Although the team finished 12th in the final standings, it recorded top-10 finishes in 2014 and 2015. If they can perform in the playoffs and avoid finishes outside the top-30 (three in the 2016 playoffs), the No. 2 group should be in contention for its second championship since 2011.

Joey Logano: The past three seasons have seen Logano win 14 times and make the playoffs each year, yet each season ended without a championship.

The Middletown, Connecticut native finished as the runner-up in last year’s point standings and if the driver of the No. 22 Team Penske machine has a repeat year, he could secure his first championship in 2017.

He signed a contract extension back in 2014, which runs through the 2018 season, per Jayski. After signing the multi-year deal, Logano made it clear that he was excited and expected to compete for championships, something he has done throughout his contract.

In September 2014, Logano said, “I am fortunate and excited to be a part of Team Penske for the foreseeable future. He added, “Mr. Penske gives us everything we need to keep our eye on the prize and compete for wins and championships.”

Shell-Penzoil will sponsor the No. 22 Ford Fusion for 32 races. It has been associated with Penske in the Cup Series since 2011, but the partnership between the two organizations began back in the 1983 in the Indycar Series.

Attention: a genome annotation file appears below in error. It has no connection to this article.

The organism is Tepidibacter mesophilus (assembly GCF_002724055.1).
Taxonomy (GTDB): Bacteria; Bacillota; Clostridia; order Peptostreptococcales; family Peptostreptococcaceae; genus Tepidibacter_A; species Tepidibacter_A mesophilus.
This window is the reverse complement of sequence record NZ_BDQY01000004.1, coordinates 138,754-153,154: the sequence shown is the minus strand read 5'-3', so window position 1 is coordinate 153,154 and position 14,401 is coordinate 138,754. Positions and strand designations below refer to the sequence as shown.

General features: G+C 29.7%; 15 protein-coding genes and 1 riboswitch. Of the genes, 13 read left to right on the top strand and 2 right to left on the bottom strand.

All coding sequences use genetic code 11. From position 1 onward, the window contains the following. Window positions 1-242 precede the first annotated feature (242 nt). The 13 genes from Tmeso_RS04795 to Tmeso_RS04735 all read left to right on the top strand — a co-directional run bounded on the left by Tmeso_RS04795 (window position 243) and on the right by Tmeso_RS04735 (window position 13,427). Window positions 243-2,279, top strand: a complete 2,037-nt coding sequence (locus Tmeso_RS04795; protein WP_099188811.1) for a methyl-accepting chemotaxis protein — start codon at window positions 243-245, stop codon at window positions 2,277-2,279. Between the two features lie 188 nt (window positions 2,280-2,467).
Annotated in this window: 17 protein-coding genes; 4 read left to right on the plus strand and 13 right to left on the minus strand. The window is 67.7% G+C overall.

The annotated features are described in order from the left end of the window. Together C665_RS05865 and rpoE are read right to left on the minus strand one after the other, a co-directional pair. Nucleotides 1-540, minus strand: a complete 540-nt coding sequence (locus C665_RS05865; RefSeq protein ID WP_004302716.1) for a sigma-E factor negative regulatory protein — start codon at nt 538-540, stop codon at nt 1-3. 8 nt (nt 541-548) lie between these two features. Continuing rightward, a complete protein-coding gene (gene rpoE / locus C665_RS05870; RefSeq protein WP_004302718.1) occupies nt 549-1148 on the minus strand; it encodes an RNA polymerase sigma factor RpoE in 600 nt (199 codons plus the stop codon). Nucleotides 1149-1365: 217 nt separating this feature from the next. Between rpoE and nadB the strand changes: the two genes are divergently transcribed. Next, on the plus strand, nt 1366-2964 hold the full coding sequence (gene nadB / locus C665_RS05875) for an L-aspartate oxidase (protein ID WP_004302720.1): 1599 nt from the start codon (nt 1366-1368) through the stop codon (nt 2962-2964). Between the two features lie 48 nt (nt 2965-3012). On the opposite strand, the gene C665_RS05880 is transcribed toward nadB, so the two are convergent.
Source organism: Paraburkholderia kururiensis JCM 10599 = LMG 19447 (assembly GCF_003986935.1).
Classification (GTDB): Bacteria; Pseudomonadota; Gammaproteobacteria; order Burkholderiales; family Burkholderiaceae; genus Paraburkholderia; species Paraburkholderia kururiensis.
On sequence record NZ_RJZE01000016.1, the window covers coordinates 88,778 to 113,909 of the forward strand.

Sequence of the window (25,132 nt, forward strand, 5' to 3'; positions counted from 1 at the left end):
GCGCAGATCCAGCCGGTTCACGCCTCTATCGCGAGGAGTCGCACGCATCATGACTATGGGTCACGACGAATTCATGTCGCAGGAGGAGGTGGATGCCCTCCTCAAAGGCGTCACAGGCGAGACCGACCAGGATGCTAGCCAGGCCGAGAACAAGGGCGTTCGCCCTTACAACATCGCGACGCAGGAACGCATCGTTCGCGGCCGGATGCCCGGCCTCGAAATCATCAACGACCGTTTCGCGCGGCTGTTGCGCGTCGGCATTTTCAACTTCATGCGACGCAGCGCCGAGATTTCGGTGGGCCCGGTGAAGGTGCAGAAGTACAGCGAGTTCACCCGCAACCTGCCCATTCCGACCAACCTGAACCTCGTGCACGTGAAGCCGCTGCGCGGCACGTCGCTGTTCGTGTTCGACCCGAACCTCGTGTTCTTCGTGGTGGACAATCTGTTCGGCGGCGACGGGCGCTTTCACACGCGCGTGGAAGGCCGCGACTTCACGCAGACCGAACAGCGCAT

Last season, each of Logano’s three wins came with Shell-Penzoil on his machine. His lowest finish in Shell’s colors was a 39th place showing at Kentucky, but his average finish was just outside the top 10 (10.11).

Sponsor AAA nearly found themselves in the winner’s circle with Logano, but his best finish was a runner-up performance at the November Texas race. Finally, Autotrader will be on board the car for a pair of races, doubling its alpha sponsorship total from 2017, while SKF will adorn Logano’s car for a single race.

If a contract extension is not in the works, look for Penske to lock up Logano for the foreseeable future. His sponsors have had solid results despite the fact that team still lacks a championship ring.

At the young age of 26, Logano is one of NASCAR’s top talents. With consistent finishes, the No. 22 team could capture its first championship this upcoming season.